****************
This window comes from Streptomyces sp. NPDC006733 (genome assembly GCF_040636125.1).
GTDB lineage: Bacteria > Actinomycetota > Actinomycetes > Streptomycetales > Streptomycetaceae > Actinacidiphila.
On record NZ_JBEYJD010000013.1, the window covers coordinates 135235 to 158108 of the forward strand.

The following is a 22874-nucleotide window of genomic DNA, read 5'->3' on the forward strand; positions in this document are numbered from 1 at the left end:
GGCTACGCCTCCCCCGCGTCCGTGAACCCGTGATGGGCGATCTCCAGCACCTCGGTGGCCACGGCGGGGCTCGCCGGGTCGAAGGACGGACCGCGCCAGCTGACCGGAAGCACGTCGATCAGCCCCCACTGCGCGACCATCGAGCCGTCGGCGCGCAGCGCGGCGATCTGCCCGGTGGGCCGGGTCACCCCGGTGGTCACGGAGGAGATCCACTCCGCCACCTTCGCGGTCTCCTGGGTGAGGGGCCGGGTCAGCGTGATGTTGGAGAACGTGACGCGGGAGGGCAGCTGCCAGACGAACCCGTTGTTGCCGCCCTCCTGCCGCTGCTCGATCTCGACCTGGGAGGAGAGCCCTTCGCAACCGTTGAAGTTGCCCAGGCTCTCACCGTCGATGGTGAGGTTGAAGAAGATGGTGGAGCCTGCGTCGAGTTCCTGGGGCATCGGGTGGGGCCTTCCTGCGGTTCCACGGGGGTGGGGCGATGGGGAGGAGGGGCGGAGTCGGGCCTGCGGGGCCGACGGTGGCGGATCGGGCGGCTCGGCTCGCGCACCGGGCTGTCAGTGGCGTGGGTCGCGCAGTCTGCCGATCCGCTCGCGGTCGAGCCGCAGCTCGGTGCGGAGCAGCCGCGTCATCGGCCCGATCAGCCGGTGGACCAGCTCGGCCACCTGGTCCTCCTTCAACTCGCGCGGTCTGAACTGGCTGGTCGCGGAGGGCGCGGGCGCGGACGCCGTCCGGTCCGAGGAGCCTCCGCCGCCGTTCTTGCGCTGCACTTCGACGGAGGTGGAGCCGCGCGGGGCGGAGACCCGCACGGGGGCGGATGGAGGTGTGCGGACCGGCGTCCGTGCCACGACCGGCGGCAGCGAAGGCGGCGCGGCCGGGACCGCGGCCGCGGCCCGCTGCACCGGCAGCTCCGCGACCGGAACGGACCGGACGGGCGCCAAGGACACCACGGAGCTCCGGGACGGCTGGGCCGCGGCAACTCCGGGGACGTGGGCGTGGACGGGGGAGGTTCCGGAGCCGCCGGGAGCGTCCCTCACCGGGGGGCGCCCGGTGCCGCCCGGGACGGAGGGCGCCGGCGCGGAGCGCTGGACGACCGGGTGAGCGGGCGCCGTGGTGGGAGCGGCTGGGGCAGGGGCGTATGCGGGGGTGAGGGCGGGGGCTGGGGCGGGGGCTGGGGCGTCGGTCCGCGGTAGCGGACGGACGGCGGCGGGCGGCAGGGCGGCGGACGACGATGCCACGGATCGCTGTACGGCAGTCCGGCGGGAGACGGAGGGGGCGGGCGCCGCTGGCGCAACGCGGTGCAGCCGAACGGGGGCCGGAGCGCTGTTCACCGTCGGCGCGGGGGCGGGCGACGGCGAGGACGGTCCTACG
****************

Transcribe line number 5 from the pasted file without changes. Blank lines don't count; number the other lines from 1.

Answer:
GGCTACGCCTCCCCCGCGTCCGTGAACCCGTGATGGGCGATCTCCAGCACCTCGGTGGCCACGGCGGGGCTCGCCGGGTCGAAGGACGGACCGCGCCAGCTGACCGGAAGCACGTCGATCAGCCCCCACTGCGCGACCATCGAGCCGTCGGCGCGCAGCGCGGCGATCTGCCCGGTGGGCCGGGTCACCCCGGTGGTCACGGAGGAGATCCACTCCGCCACCTTCGCGGTCTCCTGGGTGAGGGGCCGGGTCAGCGTGATGTTGGAGAACGTGACGCGGGAGGGCAGCTGCCAGACGAACCCGTTGTTGCCGCCCTCCTGCCGCTGCTCGATCTCGACCTGGGAGGAGAGCCCTTCGCAACCGTTGAAGTTGCCCAGGCTCTCACCGTCGATGGTGAGGTTGAAGAAGATGGTGGAGCCTGCGTCGAGTTCCTGGGGCATCGGGTGGGGCCTTCCTGCGGTTCCACGGGGGTGGGGCGATGGGGAGGAGGGGCGGAGTCGGGCCTGCGGGGCCGACGGTGGCGGATCGGGCGGCTCGGCTCGCGCACCGGGCTGTCAGTGGCGTGGGTCGCGCAGTCTGCCGATCCGCTCGCGGTCGAGCCGCAGCTCGGTGCGGAGCAGCCGCGTCATCGGCCCGATCAGCCGGTGGACCAGCTCGGCCACCTGGTCCTCCTTCAACTCGCGCGGTCTGAACTGGCTGGTCGCGGAGGGCGCGGGCGCGGACGCCGTCCGGTCCGAGGAGCCTCCGCCGCCGTTCTTGCGCTGCACTTCGACGGAGGTGGAGCCGCGCGGGGCGGAGACCCGCACGGGGGCGGATGGAGGTGTGCGGACCGGCGTCCGTGCCACGACCGGCGGCAGCGAAGGCGGCGCGGCCGGGACCGCGGCCGCGGCCCGCTGCACCGGCAGCTCCGCGACCGGAACGGACCGGACGGGCGCCAAGGACACCACGGAGCTCCGGGACGGCTGGGCCGCGGCAACTCCGGGGACGTGGGCGTGGACGGGGGAGGTTCCGGAGCCGCCGGGAGCGTCCCTCACCGGGGGGCGCCCGGTGCCGCCCGGGACGGAGGGCGCCGGCGCGGAGCGCTGGACGACCGGGTGAGCGGGCGCCGTGGTGGGAGCGGCTGGGGCAGGGGCGTATGCGGGGGTGAGGGCGGGGGCTGGGGCGGGGGCTGGGGCGTCGGTCCGCGGTAGCGGACGGACGGCGGCGGGCGGCAGGGCGGCGGACGACGATGCCACGGATCGCTGTACGGCAGTCCGGCGGGAGACGGAGGGGGCGGGCGCCGCTGGCGCAACGCGGTGCAGCCGAACGGGGGCCGGAGCGCTGTTCACCGTCGGCGCGGGGGCGGGCGACGGCGAGGACGGTCCTACG